Keep the lid and vents closed until the grill is cool to touch. It is quite challenging to detect if the coal is still burning or not. Also, always keep an eye on the grill whenever people or animals are getting close to it. Once the flames are out, use a damp towel to cool down the cooking grate.
2. Remove the charcoal briquettes and ashes
This method is an option if you want to clean your cooking grill. But, if you’re going to reuse the charcoal, you may do so. You only need to relight the fire in the grill whenever you want to cook again and pour new charcoal as needed.
You can extinguish the fire by using a non-combustible gas such as nitrogen or carbon dioxide and keep it doused until all coals are below ignition temperature.
On the other hand, you can remove the briquettes using long-handled tongs. Put them on a large aluminum foil before disposing of it in a metal trash bin or a metal carrier. Do not use plastic bags because it will immediately melt the plastic. Be cautious of transferring the wrapped charcoal in the aluminum; it is always safer to wear your heatproof oven mitts and tongs while doing so. It prevents burns.
Another alternative is to dip each briquette into a bucket of water. Place a bucket of water beside the grill. Then, using the long-handle thongs submerge the briquettes in the bucket of water.
Close the lid again to prevent embers from being blown out and causing a fire. Scoop the ashes and put them on a separate metal container. Moreover, if the briquettes are not sufficiently cooled down, they will continue to burn but will eventually turn to ashes.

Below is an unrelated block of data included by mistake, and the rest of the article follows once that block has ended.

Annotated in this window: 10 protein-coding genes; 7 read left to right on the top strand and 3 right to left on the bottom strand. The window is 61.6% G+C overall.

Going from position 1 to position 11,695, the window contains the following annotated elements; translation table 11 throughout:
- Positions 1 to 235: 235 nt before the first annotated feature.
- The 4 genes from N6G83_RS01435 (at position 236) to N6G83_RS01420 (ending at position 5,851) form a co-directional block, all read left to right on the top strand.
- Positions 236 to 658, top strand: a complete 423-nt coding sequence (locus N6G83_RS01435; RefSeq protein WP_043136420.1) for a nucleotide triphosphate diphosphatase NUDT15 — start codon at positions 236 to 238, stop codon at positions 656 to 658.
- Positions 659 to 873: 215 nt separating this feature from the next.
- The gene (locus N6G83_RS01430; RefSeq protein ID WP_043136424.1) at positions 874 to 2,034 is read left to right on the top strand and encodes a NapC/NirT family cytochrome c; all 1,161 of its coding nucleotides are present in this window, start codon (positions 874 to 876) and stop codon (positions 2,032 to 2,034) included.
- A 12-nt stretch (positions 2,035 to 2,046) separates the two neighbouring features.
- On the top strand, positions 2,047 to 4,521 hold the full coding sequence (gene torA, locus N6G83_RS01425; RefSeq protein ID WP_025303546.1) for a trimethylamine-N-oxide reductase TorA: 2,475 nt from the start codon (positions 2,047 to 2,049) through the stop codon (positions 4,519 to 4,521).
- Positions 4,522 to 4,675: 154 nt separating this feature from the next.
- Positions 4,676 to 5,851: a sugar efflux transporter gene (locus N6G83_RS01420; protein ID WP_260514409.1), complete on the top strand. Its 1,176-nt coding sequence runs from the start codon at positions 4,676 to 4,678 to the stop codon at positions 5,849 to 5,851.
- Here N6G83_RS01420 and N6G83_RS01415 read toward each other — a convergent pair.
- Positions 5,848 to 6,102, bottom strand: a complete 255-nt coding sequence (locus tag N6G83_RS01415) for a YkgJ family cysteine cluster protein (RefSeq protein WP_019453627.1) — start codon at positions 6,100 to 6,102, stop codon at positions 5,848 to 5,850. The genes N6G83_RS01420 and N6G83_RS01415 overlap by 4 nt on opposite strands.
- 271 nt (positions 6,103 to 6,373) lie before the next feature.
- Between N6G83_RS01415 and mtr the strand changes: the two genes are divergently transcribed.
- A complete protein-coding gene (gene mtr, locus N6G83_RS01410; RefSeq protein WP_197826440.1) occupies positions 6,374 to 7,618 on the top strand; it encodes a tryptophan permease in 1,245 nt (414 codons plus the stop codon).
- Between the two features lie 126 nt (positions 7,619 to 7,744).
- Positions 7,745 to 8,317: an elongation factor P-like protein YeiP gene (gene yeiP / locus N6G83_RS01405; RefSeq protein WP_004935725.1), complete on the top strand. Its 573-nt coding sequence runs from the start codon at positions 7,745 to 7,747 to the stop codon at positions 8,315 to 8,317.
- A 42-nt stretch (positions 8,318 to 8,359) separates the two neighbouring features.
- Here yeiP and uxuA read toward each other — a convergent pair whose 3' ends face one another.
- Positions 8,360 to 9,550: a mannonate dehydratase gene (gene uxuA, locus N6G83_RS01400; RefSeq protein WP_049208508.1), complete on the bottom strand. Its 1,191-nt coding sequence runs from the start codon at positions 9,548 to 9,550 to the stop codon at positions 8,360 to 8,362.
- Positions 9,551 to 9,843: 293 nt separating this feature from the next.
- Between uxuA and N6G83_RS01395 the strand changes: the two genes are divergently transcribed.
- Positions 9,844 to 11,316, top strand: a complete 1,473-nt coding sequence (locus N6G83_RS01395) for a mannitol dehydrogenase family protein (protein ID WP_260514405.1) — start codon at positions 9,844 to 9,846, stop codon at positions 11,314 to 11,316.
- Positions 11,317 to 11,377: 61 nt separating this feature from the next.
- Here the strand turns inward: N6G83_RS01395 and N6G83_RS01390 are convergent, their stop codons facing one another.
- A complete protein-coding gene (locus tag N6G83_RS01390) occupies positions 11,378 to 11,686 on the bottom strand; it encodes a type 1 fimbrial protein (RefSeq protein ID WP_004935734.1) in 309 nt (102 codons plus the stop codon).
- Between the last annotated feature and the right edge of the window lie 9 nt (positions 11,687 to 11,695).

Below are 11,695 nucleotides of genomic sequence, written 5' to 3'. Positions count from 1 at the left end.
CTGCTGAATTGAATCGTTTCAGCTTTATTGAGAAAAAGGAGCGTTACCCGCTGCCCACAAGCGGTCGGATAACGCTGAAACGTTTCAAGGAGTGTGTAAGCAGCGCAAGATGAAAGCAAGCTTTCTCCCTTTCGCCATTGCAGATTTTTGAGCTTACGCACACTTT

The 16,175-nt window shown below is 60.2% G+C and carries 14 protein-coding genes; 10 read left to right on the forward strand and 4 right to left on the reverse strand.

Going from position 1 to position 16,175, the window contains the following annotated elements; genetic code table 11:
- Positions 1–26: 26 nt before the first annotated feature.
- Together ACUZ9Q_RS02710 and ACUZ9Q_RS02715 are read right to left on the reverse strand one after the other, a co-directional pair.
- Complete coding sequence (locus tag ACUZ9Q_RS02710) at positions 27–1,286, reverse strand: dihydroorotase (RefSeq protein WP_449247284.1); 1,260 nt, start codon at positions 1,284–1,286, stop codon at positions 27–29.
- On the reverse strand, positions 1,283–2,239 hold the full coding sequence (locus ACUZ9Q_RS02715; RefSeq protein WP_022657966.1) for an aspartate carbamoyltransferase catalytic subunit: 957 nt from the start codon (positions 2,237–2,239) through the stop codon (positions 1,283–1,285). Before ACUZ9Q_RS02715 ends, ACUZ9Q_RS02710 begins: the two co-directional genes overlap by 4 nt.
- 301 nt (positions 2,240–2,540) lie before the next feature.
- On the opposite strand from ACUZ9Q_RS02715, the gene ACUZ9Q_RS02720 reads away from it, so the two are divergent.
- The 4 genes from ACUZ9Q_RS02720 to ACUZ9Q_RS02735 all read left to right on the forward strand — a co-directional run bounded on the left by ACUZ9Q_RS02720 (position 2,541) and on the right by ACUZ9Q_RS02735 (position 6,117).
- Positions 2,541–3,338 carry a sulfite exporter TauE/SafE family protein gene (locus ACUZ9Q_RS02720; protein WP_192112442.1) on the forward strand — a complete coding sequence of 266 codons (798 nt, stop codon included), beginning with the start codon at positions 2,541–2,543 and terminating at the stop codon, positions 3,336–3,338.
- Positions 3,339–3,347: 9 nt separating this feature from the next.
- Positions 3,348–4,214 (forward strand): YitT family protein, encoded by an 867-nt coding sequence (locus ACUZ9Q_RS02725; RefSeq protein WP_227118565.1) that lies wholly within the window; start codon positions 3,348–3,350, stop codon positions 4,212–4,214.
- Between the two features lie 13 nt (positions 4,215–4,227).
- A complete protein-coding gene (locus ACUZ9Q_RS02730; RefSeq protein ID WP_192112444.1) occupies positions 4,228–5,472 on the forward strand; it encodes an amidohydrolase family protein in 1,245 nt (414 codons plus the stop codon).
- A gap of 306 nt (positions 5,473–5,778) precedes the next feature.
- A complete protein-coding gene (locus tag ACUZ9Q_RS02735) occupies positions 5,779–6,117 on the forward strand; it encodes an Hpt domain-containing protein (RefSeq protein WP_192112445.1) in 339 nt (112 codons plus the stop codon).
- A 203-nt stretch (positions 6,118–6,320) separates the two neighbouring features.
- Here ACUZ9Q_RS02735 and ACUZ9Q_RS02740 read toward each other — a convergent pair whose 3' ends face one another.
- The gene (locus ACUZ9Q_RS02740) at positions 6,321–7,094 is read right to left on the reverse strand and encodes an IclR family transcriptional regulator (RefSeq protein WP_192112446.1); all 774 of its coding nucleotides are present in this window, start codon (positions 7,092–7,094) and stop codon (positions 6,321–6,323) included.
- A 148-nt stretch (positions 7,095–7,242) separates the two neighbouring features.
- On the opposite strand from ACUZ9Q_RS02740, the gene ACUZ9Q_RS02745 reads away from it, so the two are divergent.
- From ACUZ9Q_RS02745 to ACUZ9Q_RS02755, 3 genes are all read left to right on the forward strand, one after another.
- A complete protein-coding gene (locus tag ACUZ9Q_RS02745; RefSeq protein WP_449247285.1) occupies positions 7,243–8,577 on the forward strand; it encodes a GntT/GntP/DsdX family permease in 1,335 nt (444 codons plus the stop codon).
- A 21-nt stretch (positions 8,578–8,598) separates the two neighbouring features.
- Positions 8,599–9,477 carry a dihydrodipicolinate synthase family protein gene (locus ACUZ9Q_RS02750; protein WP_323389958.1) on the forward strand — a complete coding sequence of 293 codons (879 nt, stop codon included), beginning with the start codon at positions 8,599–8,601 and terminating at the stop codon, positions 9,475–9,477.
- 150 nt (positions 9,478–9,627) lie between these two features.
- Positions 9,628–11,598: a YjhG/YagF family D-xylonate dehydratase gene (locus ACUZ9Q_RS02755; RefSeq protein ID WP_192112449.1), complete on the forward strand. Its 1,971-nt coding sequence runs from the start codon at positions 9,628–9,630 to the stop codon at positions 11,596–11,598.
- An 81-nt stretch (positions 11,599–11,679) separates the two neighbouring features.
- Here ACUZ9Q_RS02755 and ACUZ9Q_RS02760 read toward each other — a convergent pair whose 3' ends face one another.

To extinguish the grill- it’s safe to use a Class ABC Fire Extinguisher. It can put out numerous types of fire. Also, if you do not have a fire extinguisher at home, you can use baking soda to put out a small fire. We recommend this technique solely if the flame is low and that you can get close to it.
3. Do not pour water on the grill
Avoid water at all costs, especially if the briquettes have not entirely cooled down. The reason behind this is that the grate will crack because of the sudden temperature. It will also produce thick offensive steam that can cause you inflamed scars.
4. Clean the parts
Clean off the grilling grate with water, soap, and a wire brush. Also, if there is grime on the surface, try placing them on a garbage bag and soak them overnight in vinegar. After, use a silicone spray to protect the grates from rust. Lastly, use a metal spatula to sweep ashes from the grill. You should vigorously clean the chambers, and the vents because ashes enter through them. After this last step, you are good to go!
To conclude, whenever you put out a charcoal grill better, do it the best way so that you can best enjoy a cookout with your family. Apart from that, this also helps in keeping your equipment topnotch despite several uses!
I spent most of my life fascinated by food, and the outdoors. I can’t think of a more fitting combo that leads to mastering the art of BBQ one day. I ended up decent enough to grill the perfect burger and choose the best equipment after years of improvement. I create this website for outdoor cooking enthusiasts, who are fueled by interest but lacking in help, feel educated when they leave because I see my past clueless self in them.